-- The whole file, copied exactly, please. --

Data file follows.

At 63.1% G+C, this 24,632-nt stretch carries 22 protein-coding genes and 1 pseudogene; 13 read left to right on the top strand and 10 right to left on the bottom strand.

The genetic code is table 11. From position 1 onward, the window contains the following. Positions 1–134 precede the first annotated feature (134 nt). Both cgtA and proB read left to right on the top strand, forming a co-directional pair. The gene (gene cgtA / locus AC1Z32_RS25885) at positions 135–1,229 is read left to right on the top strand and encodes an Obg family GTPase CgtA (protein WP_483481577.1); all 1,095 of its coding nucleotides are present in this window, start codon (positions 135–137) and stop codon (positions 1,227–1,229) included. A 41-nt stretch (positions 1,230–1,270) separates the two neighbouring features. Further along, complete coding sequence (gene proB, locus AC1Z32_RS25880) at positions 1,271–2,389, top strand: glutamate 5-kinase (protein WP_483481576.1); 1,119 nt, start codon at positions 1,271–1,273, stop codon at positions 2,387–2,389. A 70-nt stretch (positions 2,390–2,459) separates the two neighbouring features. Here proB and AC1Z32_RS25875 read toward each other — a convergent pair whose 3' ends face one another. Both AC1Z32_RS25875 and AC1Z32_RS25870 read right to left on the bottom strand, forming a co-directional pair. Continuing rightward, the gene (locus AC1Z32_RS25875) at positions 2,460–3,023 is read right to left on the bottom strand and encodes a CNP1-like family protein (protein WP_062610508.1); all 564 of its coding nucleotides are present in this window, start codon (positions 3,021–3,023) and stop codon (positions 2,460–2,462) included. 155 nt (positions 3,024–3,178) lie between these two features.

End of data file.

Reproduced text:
At 63.1% G+C, this 24,632-nt stretch carries 22 protein-coding genes and 1 pseudogene; 13 read left to right on the top strand and 10 right to left on the bottom strand.

The genetic code is table 11. From position 1 onward, the window contains the following. Positions 1–134 precede the first annotated feature (134 nt). Both cgtA and proB read left to right on the top strand, forming a co-directional pair. The gene (gene cgtA / locus AC1Z32_RS25885) at positions 135–1,229 is read left to right on the top strand and encodes an Obg family GTPase CgtA (protein WP_483481577.1); all 1,095 of its coding nucleotides are present in this window, start codon (positions 135–137) and stop codon (positions 1,227–1,229) included. A 41-nt stretch (positions 1,230–1,270) separates the two neighbouring features. Further along, complete coding sequence (gene proB, locus AC1Z32_RS25880) at positions 1,271–2,389, top strand: glutamate 5-kinase (protein WP_483481576.1); 1,119 nt, start codon at positions 1,271–1,273, stop codon at positions 2,387–2,389. A 70-nt stretch (positions 2,390–2,459) separates the two neighbouring features. Here proB and AC1Z32_RS25875 read toward each other — a convergent pair whose 3' ends face one another. Both AC1Z32_RS25875 and AC1Z32_RS25870 read right to left on the bottom strand, forming a co-directional pair. Continuing rightward, the gene (locus AC1Z32_RS25875) at positions 2,460–3,023 is read right to left on the bottom strand and encodes a CNP1-like family protein (protein WP_062610508.1); all 564 of its coding nucleotides are present in this window, start codon (positions 3,021–3,023) and stop codon (positions 2,460–2,462) included. 155 nt (positions 3,024–3,178) lie between these two features.